By Steve Almasy | CNN
But now, in their 10th year of eligibility, two baseball legends have yet to be invited to the National Baseball Hall of Fame – and they’re far from certain.
Both Bonds and Clemens have been implicated in the use of performance-enhancing drugs through the 2007 Mitchell Report by baseball investigator Senator George Mitchell. But both players never failed the MLB test for steroids and Bonds only admitted to using the substances he said he was supposed to be joint balm and linseed oil.
On Tuesday at 6 p.m. ET, the Baseball Writers Association of America will announce whether Bonds, Clemens, and others on this year’s ballot have been selected to feature in Cooperstown, home of Cooperstown. Baseball Hall of Fame in the state of New York.
Bonds and Clemens are not the only controversial former players on the ballot. Alex Rodriguezwho hit 696 home runs in his 22-season career, qualified for the first time, and Sammy Sosa, who hit 609 home runs, is in his final year of qualifying.
Rodriguez tested positive for anabolic steroids in 2003, before being fined, and admitted to using a “banned substance” after the results were leaked in 2009.
Two years later, he is caught up in the investigation of Biophysics clinic provides supplements like human growth hormone and testosterone to players. Rodriguez missed the 2014 season because of a PED suspension for several years.
Tampa Bay Times writer Marc Topkin, who shared his vote in a column on the newspaper’s website, saying that Bonds and Clemens deserve to be involved because each voter gets to choose where they draw a line.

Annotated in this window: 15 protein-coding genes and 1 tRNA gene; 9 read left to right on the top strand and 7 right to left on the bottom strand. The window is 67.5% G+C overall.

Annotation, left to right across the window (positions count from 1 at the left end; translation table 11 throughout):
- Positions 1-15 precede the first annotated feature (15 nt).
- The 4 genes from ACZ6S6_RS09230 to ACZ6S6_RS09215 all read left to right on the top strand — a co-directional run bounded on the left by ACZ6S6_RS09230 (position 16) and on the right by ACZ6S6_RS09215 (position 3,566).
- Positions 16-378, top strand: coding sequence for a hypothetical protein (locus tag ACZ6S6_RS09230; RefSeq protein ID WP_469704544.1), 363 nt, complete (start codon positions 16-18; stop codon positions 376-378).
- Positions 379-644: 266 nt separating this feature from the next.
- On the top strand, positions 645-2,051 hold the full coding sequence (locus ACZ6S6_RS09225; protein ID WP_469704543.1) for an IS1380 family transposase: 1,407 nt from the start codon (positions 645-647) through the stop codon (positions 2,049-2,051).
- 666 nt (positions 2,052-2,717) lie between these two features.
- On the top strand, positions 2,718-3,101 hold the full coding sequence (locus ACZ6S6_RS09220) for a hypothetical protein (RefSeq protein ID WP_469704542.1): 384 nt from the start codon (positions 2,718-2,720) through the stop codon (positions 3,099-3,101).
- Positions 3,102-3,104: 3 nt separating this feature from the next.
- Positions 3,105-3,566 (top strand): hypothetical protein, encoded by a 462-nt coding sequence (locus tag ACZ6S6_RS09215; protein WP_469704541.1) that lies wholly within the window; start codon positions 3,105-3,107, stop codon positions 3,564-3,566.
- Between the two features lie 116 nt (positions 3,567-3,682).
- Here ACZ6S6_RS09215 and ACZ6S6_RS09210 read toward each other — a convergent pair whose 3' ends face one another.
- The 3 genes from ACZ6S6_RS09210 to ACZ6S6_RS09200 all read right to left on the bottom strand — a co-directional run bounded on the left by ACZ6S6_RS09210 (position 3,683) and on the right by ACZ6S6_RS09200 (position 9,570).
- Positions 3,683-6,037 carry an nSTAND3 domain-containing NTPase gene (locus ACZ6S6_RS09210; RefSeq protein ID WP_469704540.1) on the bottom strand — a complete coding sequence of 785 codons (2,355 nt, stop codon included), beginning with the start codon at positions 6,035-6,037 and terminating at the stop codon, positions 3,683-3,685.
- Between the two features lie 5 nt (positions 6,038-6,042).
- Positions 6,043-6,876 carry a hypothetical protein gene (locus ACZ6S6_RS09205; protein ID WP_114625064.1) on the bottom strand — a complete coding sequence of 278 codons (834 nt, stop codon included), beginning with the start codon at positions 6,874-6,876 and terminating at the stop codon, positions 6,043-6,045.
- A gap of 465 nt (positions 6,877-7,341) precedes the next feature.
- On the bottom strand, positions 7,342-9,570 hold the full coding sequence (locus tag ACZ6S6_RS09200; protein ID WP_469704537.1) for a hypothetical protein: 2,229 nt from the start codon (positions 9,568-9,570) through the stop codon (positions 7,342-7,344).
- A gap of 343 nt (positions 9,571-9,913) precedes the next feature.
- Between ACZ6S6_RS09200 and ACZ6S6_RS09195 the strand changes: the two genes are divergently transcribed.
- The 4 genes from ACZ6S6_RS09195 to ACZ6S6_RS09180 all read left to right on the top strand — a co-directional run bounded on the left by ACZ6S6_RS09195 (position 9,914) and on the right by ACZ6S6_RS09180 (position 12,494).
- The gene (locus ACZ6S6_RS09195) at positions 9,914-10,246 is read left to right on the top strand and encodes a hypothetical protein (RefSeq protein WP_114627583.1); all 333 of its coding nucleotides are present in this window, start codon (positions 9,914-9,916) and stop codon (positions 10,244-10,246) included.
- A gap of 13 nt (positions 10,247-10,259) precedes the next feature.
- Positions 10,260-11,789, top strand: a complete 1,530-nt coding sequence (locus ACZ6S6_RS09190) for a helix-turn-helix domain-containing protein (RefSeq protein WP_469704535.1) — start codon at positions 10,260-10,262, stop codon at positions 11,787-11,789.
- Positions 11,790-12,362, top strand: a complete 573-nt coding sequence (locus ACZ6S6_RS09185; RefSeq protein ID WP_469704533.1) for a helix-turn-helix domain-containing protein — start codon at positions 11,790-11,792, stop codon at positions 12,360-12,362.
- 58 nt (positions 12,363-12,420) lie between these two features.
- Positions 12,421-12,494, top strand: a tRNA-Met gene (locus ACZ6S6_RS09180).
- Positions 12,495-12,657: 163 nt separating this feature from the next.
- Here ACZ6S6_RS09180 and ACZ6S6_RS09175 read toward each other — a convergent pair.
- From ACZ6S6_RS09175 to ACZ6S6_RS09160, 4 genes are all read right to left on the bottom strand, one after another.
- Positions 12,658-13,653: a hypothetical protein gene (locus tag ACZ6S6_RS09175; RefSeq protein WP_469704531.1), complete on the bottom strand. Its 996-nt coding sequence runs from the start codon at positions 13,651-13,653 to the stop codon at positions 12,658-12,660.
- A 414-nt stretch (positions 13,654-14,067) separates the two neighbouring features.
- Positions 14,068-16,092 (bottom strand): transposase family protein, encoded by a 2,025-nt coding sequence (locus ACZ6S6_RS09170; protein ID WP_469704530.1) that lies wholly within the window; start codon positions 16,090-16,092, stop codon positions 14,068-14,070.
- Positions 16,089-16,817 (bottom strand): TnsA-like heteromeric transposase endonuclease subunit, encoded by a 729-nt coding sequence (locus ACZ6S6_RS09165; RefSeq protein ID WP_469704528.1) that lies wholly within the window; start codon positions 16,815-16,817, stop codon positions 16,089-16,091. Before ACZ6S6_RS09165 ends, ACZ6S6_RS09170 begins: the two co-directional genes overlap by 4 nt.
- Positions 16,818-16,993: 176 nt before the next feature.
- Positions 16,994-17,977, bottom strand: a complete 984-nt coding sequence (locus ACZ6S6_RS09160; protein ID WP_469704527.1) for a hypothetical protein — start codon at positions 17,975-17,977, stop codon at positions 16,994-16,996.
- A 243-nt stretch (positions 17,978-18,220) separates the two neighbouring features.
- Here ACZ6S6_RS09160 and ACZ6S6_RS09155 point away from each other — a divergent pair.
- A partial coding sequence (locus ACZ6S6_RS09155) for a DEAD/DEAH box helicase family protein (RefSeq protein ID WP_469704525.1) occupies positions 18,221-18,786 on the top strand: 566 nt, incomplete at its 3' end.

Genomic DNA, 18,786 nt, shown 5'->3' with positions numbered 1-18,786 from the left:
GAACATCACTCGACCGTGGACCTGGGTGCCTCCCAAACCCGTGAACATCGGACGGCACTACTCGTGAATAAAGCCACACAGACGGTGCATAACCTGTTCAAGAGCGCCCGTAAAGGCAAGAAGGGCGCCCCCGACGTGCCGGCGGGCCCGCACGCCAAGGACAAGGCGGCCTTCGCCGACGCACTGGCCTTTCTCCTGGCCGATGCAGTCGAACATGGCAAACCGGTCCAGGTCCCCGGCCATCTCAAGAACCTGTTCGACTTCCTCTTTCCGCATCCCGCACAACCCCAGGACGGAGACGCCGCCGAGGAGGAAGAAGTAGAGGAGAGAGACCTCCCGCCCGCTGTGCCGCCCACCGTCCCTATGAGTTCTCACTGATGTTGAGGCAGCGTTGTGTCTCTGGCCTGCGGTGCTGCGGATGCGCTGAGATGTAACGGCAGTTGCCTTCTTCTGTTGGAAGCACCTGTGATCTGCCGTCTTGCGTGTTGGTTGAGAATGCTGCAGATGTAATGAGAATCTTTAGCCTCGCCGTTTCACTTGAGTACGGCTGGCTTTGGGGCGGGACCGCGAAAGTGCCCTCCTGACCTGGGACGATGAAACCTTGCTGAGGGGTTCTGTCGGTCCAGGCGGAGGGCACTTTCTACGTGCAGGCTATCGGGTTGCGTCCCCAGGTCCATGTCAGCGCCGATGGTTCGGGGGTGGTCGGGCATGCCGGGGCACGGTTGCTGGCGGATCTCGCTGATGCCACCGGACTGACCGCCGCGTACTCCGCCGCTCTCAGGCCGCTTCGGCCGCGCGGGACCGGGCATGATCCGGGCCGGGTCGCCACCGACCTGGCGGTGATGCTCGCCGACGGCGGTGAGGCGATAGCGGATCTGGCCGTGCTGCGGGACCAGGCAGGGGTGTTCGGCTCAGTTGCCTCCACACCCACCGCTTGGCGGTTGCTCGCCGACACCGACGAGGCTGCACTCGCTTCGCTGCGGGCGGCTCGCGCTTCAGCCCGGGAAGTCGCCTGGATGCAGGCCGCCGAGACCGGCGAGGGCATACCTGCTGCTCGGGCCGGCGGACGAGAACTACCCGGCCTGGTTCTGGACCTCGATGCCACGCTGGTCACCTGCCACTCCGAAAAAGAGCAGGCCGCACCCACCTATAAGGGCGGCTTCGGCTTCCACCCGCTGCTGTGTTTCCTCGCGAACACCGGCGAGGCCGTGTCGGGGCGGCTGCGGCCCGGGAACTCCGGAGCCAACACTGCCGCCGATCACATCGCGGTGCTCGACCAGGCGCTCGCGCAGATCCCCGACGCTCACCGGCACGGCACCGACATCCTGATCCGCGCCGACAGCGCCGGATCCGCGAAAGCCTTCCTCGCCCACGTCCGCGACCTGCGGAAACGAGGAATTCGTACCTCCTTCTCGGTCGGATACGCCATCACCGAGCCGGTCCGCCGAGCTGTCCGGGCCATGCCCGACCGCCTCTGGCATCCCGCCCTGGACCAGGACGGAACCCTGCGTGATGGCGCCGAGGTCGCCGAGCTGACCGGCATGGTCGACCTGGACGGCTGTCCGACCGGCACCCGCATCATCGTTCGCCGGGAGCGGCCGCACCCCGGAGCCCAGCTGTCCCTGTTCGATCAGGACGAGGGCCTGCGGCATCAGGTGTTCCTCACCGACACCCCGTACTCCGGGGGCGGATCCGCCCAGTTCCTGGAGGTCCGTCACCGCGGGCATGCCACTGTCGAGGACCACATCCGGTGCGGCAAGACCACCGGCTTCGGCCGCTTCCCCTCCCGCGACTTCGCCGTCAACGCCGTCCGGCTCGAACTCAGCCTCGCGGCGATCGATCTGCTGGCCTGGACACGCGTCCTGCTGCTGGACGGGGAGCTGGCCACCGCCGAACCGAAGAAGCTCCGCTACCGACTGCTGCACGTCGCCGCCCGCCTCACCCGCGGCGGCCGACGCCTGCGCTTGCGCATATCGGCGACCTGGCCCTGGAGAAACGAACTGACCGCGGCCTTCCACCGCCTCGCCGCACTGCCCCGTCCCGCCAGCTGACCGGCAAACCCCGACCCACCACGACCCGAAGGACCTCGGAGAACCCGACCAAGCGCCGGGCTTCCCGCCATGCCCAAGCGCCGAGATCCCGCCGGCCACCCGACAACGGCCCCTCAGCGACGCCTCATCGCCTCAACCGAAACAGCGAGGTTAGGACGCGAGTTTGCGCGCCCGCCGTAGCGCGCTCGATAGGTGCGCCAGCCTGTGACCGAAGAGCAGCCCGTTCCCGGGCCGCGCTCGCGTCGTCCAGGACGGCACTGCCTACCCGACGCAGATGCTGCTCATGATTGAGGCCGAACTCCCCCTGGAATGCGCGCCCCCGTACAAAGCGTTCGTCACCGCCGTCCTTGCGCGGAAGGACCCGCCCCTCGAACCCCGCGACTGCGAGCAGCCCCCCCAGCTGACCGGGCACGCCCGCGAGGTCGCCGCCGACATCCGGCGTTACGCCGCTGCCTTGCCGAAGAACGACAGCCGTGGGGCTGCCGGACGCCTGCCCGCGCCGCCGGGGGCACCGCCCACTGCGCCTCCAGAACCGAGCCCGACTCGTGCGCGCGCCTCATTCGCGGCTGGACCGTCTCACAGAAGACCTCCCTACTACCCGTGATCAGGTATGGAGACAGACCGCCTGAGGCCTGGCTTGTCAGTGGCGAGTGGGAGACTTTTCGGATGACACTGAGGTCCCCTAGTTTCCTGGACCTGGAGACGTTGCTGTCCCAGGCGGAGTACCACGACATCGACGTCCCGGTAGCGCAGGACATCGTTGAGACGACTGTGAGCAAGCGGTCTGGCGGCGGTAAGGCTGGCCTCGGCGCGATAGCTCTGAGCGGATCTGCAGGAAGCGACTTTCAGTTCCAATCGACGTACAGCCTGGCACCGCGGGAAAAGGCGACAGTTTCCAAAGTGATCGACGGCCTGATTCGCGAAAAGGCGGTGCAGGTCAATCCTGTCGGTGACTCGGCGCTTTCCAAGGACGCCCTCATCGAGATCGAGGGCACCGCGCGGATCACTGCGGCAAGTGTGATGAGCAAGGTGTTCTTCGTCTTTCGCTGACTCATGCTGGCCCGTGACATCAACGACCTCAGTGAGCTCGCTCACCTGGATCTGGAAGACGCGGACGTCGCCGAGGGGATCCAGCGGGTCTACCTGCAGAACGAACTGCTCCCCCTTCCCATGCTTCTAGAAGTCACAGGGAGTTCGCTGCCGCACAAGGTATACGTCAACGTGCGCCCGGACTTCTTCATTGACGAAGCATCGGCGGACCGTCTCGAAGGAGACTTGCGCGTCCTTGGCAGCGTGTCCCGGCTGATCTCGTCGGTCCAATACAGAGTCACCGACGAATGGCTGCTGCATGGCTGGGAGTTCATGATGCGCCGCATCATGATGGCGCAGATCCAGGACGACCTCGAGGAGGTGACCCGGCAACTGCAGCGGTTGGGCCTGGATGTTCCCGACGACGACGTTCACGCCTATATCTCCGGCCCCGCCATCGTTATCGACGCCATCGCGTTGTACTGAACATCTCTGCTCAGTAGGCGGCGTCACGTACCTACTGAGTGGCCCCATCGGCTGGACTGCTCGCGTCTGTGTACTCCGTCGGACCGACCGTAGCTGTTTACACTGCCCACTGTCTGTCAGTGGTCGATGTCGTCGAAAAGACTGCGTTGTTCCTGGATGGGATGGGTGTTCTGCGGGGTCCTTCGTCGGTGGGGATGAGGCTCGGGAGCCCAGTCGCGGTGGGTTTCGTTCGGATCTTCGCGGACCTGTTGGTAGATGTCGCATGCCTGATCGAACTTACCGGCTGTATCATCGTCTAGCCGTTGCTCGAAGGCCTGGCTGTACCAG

“So I could vote for Bonds and Clemens based on their dominance overall (and to some extent, before PED usage was questioned) but not Manny Ramirez or Alex Rodriguez (first time voting) who failed the tests and was suspended,” he wrote.
Topkin said he will also vote for David Ortiz, who has been speculated by steroid speculation after he reported a positive result in an anonymous survey test in 2003. The official MLB testing program. went into effect the following year and Ortiz never failed.
Some of the votes have been revealed
Ortiz, the all-star 10-time and 3-time World Series champion, is the same as Rodriguez in his first year of qualifying and, according to a vote follower from Ryan Thibodaux, seems to be on its way to being elected. As of 9 p.m. ET Monday, Ortiz had about 85% of the votes cast on the publicly disclosed ballots.
Bonds (77.7%) and Clemens (76.6%) are well above the 75% threshold needed for the election, but less than 50% of the votes can be known, and over the years the real percentage economy on the total number of votes will be lower.
Rodriguez and Sosa, who were also involved in the 2003 survey test, each had too low a voter turnout to be elected.
Look Thibodaux’s Following up, it looks like Ortiz might be the writer’s only choice. If so, he will enter the Hall with ex-player selected in December by the Early Baseball and Golden Ages Committee – Bud Fowler, Buck O’Neil, Gil Hodges, Jim Kaat, Minnie Miñoso and Tony Oliva.